14, Number 13
No tax hike for the Cinta Costera
The government has mostly stonewalled, but has to date given four different stories about the financing of the Cinta Costera boondoggle.
A functionary of the Ministry of Public Works told La Prensa that the Hotel Miramar and the Club de Yates y Pesca will not have to pay any of the project's cost, as they exist as concessions on public property rather than on private land. (As to the Hotel Miramar, for the hotel itself that's inaccurate, but that was the government's erroneous statement, not anybody else's.) La Prensa published this and shortly thereafter President Torrijos was complaining about inaccurate journalism, arguing that the hotel and the club would pay higher taxes just like the neighbors.
MOP first told La Prensa that property owners between Avenida Justo Arosemena and the beach would pay 70 percent of the project's costs, and then later told the same paper that property owners between Via España and the beach, plus those in Paitilla and Punta Pacifica, will pay nearly all of the cost.
Would this be by a special charge, or by higher property tax assessments? Either way it would be unacceptable, but if it's a matter of higher tax assessments, that means that owners of buildings less than 20 years old don't pay, while everyone else pays extra. That would force virtually every owner of an older building to sell in order to avoid insanely higher property taxes, even as Panama City's inflated real estate bubble is bursting. It would destroy many existing businesses and demolish what is left of the historic architecture between Via España and the beach.
No way. The Cinta Costera is not a solution to Panama's traffic problems, it's a basket of political patronage plums for distribution by the PRD. Its builder, the local subsidiary of the corrupt Brazilian company Odebrecht, did not win the bidding but was awarded the contract for political reasons. The acceptance of Odebrecht's environmental impact statement by the National Environmental Authority is a symbol of the Torrijos administration's sneering disregard for such protective legislation as we have. No way should the neighbors have to pay for this obnoxious scam.
The way to a lasting peace in ColombiaFARC must abandon its war and Colombia must abandon paramilitarized politics
Although there are questions about who played which roles in the ruse that freed 15 of the hundreds of hostages held by Colombia's FARC rebels --- including the most politically important one of all --- there is no question that the guerrillas have suffered a string of bitter defeats from which they can not recover anytime soon.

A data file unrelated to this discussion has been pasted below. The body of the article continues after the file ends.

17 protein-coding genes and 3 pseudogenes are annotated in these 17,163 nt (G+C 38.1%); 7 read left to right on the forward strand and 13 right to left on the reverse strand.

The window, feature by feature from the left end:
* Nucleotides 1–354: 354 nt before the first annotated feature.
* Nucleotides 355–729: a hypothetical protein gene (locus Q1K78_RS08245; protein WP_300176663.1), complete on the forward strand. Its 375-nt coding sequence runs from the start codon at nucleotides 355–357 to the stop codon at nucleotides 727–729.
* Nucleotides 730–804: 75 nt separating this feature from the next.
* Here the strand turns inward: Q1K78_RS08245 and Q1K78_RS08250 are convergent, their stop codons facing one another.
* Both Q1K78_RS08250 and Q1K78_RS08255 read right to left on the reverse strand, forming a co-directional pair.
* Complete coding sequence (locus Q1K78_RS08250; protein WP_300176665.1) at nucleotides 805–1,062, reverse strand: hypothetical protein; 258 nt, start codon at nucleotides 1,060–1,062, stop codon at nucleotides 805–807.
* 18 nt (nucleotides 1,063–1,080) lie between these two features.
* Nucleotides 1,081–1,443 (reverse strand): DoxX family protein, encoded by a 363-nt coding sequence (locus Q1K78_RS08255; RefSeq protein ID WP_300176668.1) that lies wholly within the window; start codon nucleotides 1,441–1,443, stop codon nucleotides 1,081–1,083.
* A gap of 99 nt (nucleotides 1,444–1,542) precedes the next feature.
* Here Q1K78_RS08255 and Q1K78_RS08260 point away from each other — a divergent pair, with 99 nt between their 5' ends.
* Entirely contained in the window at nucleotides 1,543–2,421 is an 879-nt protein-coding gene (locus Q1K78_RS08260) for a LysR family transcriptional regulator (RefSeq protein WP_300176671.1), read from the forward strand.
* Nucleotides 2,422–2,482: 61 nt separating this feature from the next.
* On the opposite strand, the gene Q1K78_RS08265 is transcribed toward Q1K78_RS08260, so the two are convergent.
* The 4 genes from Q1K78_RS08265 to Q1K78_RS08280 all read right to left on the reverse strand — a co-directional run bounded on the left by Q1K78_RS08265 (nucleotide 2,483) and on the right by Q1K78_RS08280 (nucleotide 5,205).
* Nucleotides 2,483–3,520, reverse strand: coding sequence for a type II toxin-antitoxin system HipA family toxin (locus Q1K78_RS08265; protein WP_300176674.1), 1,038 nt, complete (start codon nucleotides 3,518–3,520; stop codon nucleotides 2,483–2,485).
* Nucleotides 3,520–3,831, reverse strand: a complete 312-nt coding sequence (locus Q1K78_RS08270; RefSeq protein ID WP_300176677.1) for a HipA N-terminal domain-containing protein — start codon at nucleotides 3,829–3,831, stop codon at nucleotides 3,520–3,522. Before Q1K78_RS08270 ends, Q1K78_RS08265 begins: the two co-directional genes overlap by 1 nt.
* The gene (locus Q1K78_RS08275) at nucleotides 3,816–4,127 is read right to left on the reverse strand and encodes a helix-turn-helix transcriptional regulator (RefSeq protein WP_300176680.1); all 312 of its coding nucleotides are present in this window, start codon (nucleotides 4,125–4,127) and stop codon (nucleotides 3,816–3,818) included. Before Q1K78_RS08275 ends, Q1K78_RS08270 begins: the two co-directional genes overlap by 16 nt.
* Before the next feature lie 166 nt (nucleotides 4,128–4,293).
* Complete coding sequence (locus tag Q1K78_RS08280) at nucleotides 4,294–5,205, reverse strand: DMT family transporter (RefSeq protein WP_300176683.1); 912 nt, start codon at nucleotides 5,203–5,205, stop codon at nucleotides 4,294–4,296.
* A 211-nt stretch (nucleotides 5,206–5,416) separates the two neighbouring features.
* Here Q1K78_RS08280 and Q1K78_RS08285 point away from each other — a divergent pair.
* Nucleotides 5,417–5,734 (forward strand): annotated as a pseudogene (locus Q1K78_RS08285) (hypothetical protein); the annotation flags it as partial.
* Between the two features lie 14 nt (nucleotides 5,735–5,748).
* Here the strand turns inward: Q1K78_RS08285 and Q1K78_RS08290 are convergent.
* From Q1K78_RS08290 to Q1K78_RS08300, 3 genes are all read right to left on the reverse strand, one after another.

However, there are still thousands of armed rebels in the field, and the notion that they will just go away or can readily be mopped up by military force is a delusion. Also delusionary is the idea that the paramilitary thugs with whom Colombian President Álvaro Uribe and his party have been aligned are not a continuing problem for the country, or for that matter, for Panama and other surrounding countries.
They remain a problem because lands and other properties stolen in the course of paramilitary offensives remain in the hands of supposedly demobilized paramilitary members. They remain a problem because among the paramilitary veterans, and also among those who fought for FARC or the Colombian armed forces, there are many individuals who know murder, abduction and intimidation very well but don't have the skills or disposition to fit back into a normal society as peaceful and productive members. Our neighbors' combatants and former combatants are a problem for Panama and all other countries next to Colombia to the extent that they take their crime waves abroad.
FARC should release its remaining hostages and lay down their arms. Because its members would be physically threatened in Colombia, they should do so in camps in Venezuela, with financial assistance from the Venezuelan government to learn new skills, calm down and take up dignified civilian lives.
Colombia, for its part, should strip the paramilitarized politicians of their power and the paramilitary members of their ill-gotten gains. It should embark on a true peace process that allows the internal and external refugees --- millions of Colombians --- to return to their homes if they wish and to be compensated for homes and farms that were taken from them if they wish to carry on their lives away from the places and occupations from which they were driven. Here Panama and other neighboring countries can do many things to help the refugees to return to Colombia with appropriate safeguards and good prospects for better lives.
Easier said than done, and the more likely prospect is Álvaro Uribe beating his chest and, counting on US support, setting himself up to be president for life or at least to get an unconstitutional third term in office. But there is no lasting protection against endemic violence so long as Colombian politics remain paramilitarized.
How is it, Lord, that we are cowards in everything save in opposing Thee?
St. Teresa of Avila
The ordinary man is passive. Within a narrow circle, home life, and perhaps the trade unions or local politics, he feels himself master of his fate. But otherwise he simply lies down and lets things happen to him.
Man invented language to satisfy his deep need to complain.
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2008 by Eric Jackson
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